So I told myself "I wish I had a tool that installed plugins instantly and painlessly, the way MySQL Sandbox installs a server.
    There you go. So yesterday I had enough of suffering and have put together an installation script that does a good job of installing several plugins with little or no effort.

    Overview

    How does it work? For now, it's a separate script, but it will soon end into SBtool, the Sandbox tool.
    Plugins need




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    MySQL user group meeting in Sydney, January 15th
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    On January 15th I will be in Sydney, Au, on my way to Wellington, New Zealand.
    I will be at the MySQL User Group, hosted at the Sydney Mechanics’ School of Arts at 5.30pm.
    I will talk about testing complex database systems with MySQL Sandbox.
    The meeting is open to all. If you want to attend, please register at the Sydney MySQL User Group meetup page.
    Jeremy's article on MySQL Sandbox in Linux Magazine
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    Jeremy Zawodny of Craiglist has written a kind article about MySQL Sandbox.
    The article, MySQL Sandbox: Treat MySQL Instances like Virtual Machines, is a practical test of MySQL Sandbox with usage examples and warm appreciation.
    Thanks, Jeremy!

    The article was published in July but I noticed it only today. I guess I should pay more attention to my favorite topics when I travel.
    Snow Leopard blues
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    On Friday afternoon, I went to give a presentation about MySQL advanced features at the Sardegna Ricerche technology park. The presentation included a quick introduction to MySQL Sandbox, something that I have been doing for years, and I thought I could do blindfold, if required. However, something didn't go as expected.
    Just when I was showing off how easy is it to install a MySQL sandbox from a tarball, I was faced by an unexpected error. The tar application was not among the recognized ones. As soon as I saw



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    Remote replication setup with Gearman and MySQL Sandbox
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    A few months ago, Brian Aker invited me to have a look at Gearman, saying that I could find interesting combinations with MySQL Proxy. I did not forget, and I kept thinking about interesting ways of using it. The first idea that I managed to apply is not related to Proxy, but to a practical problem that I have been keeping in reserve for years, i.e. installing replication systems from remote, without effort.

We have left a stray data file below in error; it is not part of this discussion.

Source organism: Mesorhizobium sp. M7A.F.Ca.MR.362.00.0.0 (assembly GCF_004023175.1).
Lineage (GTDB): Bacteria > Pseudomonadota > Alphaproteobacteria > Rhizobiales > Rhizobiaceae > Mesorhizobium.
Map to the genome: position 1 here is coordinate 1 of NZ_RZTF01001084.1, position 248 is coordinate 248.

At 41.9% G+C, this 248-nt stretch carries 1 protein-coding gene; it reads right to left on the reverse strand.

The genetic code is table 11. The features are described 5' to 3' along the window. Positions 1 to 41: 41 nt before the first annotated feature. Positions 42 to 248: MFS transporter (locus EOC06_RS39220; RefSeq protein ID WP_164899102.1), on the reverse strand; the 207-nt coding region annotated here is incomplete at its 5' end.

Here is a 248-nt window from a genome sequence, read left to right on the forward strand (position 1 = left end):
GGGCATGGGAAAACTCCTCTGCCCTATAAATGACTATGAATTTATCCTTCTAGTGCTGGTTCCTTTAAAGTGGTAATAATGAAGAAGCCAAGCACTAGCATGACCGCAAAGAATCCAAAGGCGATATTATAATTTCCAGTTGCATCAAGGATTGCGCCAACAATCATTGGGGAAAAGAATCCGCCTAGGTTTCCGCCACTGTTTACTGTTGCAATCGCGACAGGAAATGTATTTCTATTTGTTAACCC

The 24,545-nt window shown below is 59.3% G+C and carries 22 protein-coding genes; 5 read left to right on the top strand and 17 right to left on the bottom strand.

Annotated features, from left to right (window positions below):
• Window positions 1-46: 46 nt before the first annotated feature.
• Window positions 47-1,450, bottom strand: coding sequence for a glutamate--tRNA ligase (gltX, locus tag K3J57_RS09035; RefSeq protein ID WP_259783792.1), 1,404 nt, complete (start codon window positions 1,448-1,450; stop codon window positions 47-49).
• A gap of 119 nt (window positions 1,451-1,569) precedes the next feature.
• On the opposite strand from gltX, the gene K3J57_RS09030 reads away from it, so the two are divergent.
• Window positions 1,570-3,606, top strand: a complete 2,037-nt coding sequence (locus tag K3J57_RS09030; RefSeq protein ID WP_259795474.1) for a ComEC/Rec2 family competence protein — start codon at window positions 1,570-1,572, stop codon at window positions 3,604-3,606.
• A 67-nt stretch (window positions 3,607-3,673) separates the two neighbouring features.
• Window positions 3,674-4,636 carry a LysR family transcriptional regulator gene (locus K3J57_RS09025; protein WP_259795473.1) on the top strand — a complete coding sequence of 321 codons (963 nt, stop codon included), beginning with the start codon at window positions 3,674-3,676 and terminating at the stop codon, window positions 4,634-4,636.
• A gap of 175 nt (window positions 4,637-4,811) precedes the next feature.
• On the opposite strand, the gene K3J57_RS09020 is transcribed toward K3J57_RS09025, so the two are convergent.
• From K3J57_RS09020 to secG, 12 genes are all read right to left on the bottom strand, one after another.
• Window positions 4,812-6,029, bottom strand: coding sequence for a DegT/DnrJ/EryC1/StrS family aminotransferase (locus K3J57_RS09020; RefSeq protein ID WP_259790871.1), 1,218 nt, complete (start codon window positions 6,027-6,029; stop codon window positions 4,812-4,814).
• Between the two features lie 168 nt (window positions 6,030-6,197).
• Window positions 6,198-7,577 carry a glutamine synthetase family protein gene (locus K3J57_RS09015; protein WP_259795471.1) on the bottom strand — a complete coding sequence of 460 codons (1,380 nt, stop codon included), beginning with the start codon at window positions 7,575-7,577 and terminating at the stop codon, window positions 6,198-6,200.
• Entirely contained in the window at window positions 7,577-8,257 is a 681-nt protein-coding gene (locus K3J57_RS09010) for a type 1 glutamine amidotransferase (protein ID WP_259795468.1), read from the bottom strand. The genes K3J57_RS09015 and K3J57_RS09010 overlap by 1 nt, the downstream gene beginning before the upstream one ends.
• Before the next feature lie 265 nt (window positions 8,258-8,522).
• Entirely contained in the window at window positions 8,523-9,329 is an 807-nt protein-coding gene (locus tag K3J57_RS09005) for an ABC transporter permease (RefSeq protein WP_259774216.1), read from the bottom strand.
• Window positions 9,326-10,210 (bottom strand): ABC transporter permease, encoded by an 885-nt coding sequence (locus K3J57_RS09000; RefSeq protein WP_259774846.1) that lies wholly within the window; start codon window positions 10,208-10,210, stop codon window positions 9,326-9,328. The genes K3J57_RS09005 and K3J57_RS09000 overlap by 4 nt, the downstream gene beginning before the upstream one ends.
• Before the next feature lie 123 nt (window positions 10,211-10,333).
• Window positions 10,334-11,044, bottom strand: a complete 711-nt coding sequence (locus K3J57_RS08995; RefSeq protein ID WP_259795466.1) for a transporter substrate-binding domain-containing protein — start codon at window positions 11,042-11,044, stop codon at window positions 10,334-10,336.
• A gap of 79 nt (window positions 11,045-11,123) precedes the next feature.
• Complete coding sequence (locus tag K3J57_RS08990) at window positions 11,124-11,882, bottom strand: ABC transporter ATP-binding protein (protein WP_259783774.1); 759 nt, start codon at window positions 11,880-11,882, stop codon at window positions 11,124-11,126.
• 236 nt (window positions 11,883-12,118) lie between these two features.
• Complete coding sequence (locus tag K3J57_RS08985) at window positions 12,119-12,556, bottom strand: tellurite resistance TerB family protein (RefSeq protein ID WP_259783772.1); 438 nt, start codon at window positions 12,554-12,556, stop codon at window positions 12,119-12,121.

After some fiddling around with the alternatives, I convinced myself that Gearman is the way to go. Before I proceed to show what I did, though, perhaps it's useful if I spend a few




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    MySQL Sandbox and laziness
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    Laziness strikes again.
    MySQL Sandbox was created with the intent of avoiding repetitive work when creating and using several servers. Turns out that even the current framework, which many say that is really time saving and enhances productivity, was not enough. So my desire for laziness, which is, as everybody should know a chief virtue for a programmer has made me code a shortcut script, which can joggle sandboxes as never before.
    Enter the sb script (available in version 3.0.03). Now I can shorten my typing experience with sandboxes quite a lot:

    $ sb 5135
    # same as






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    MySQL Sandbox has a dedicated home
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    MySQL Sandbox is a mature project (recently released version 3.0), and as such I thought that it deserved a dedicated home.
    Thus, I went shopping, and I bought a few domains, all pointing to the same place:

    Web design is not (to say it mildly) my strongest ability, and thus the result is nothing that would trouble Facebook or





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    Google Goodies and Lego
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    Dear Kettle friends,

    Will Gorman and Mike D’Amour, Senior Developers at Pentaho, are presenting Pentaho’s Google integration work at the Google I/O Developer Conference. (at the Sandbox area to be specific)   Yesterday, Pentaho announced that much.

    Here are a few of the integration points:

    • Google maps dashboard (available in the Pentaho BI server you can download)
    • A new Google Docs step was created for Pentaho Data Integration Enterprise Edition
    • Running (AVI, 30MB) the Pentaho BI server on
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    MySQL Proxy => proxydb + replication
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    A couple of weeks ago I wrote a lua script to use with the MySQL Proxy that transforms the Proxy into a key=>value lookup dictionary.

    But I couldn't just stop there. So I decided to add replication to it :).


    The basic idea is that you have one proxy that acts like a master, it can handle all write/read operations. Once it receives a write query, it will send that query to the slave proxy instances, and after the last slave gets the query, the master will return a confirmation to the mysql client.
    And of course,





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    Showing entries 1 to 30 of 56 Next 26 Older Entries